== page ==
How to Protect Your Accounts from Getting Hacked
By Lorena Schott | October 25, 2022
You log in to your favorite social media site and notice a string of posts or messages definitely not posted by you. Or, you get a message that your account password has been changed, without your knowledge. It hits you that your account may have been hacked. What do you do?
This is a timely question considering that social media breaches have been on the rise. A recent survey revealed that 22% of internet users said that their online accounts have been hacked at least once, while 14% reported they were hacked more than once. So, how should you respond if you find yourself in a social media predicament such as this?
Your first move—and a crucial one—is to change your password right away and notify your connections that your account may have been compromised. This way, your friends know not to click on any suspicious posts or messages that appear to be coming from you because they might contain malware or phishing attempts.
How to Keep Your Social Accounts Secure
- Use strong passwords. That means at least 12 characters. Making a password longer is generally the easiest way to make it stronger. Consider using a passphrase of random words so that your password is more memorable, but avoid using common words or phrases. If the service you’re using doesn’t allow long passwords, you can make your password stronger by mixing uppercase and lowercase letters, numbers, and symbols. And don’t reuse existing passwords from other accounts. If one of those accounts gets hacked, a hacker can try that same password to get into your email or social media account. For more tips, check out this Password Checklist.
- Turn on multi-factor authentication. Multi-factor authentication requires a password plus something else — say, a code from an authenticator app — to prove it’s really you. This protects your account even if your password is stolen.
- Protect your information. Think twice when someone asks you to put in your username and password. Never give them out in response to an email. If the email or text seems to be from your bank, for example, visit the bank website directly. Don’t click on any links or call any numbers in the message. Scammers impersonate well-known businesses to trick people into giving out personal information.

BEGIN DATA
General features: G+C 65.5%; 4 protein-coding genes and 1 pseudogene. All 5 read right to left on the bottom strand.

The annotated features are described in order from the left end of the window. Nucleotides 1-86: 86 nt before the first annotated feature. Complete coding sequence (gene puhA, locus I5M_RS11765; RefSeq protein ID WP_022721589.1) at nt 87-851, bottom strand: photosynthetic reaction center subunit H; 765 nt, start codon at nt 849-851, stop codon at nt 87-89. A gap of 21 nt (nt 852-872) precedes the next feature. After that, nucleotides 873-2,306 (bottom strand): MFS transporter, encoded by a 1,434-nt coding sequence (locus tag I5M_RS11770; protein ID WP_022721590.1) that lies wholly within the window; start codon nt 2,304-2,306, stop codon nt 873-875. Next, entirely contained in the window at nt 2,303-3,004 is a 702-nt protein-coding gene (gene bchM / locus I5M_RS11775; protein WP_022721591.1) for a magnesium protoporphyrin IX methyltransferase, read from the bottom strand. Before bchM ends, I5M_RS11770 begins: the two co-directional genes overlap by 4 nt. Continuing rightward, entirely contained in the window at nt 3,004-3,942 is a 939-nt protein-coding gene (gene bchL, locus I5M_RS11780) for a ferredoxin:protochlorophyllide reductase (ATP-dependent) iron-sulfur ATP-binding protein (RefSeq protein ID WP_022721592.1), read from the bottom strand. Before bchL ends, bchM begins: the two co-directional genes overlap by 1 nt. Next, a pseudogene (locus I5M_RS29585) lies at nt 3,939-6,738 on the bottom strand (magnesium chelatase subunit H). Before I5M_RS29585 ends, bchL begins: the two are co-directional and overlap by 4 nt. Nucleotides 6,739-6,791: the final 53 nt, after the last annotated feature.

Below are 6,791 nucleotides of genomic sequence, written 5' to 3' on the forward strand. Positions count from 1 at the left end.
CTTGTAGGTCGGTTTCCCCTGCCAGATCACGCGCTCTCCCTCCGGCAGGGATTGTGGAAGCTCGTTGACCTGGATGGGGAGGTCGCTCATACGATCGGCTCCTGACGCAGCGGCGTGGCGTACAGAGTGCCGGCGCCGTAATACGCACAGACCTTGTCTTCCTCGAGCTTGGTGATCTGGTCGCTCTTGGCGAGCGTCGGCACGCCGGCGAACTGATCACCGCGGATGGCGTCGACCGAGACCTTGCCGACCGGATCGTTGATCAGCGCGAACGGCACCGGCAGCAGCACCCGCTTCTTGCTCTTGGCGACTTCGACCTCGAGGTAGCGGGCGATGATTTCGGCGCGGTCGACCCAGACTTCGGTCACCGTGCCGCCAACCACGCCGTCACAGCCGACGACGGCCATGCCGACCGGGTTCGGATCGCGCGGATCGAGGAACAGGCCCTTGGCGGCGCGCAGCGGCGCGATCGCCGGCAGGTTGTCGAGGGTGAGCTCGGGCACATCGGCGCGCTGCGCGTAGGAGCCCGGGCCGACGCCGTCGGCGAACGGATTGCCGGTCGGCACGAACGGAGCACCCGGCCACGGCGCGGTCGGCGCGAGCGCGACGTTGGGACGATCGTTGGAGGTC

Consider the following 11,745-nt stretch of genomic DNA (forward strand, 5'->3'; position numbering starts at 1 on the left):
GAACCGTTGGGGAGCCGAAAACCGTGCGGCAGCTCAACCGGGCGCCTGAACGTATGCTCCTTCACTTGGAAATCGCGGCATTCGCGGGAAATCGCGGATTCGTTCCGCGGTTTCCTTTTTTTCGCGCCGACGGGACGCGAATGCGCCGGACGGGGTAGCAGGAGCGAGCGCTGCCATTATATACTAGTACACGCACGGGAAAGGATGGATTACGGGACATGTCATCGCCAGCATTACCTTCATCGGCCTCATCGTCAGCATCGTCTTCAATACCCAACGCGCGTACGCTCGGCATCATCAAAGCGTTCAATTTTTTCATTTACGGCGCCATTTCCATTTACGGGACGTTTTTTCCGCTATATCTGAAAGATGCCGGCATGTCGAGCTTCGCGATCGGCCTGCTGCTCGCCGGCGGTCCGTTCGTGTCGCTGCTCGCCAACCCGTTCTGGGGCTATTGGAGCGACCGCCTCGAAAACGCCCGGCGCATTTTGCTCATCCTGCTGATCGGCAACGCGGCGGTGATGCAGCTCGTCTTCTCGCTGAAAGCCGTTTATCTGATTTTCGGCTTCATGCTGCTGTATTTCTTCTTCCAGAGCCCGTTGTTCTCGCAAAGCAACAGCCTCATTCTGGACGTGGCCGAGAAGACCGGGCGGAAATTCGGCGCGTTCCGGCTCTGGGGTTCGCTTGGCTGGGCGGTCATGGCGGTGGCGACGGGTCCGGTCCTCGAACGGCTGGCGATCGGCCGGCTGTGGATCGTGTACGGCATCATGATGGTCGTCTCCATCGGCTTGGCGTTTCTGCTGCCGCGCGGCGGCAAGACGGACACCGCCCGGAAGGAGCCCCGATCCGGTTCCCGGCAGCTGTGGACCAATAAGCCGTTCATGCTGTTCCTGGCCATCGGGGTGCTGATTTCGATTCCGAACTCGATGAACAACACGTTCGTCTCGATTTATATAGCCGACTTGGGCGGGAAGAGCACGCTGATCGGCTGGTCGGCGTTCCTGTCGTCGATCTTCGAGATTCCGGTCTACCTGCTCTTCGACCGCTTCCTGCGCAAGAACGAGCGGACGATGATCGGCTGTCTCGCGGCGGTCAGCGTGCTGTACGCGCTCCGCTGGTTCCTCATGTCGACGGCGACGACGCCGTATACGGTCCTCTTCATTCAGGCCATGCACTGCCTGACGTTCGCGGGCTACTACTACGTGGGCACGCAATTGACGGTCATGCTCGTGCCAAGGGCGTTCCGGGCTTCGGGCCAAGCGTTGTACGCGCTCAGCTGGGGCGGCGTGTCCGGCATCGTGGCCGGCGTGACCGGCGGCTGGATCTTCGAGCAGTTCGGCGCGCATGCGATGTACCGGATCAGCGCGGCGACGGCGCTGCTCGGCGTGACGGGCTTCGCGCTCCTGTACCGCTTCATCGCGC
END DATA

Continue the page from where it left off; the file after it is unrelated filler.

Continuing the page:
- Install and update security software, and use a firewall. Set your security software, internet browser, and operating system (like Windows or Mac OS X) to update automatically.
- Get well-known software directly from the source. Sites that offer lots of different browsers, PDF readers, and other popular software for free are more likely to include malware.
- Don’t treat public computers or a friend’s phone like it’s your own device. If it’s not your computer or phone, don’t let a web browser remember your passwords. Avoid going to personal accounts — like bank accounts or email — from anywhere besides your own personal devices. And make sure to log out of any accounts when you’re done. Limiting where you put your personal information reduces the chance that your information will get hacked. Also always avoid logging into your personal accounts when you’re on public Wi-Fi because it’s usually not secure.
By following these tips, you will minimize the risk of becoming a victim. Then you’ll avoid all that hassle and negative consequences caused by a hack.
About the Author
Lorena Schott is a native New Mexican that brings a wealth of experience to the WESST team. Before joining WESST in 2009, she worked for Intel where she was acknowledged for her establishment of Intel’s centralized on-line system, rewarding and recognizing employees worldwide.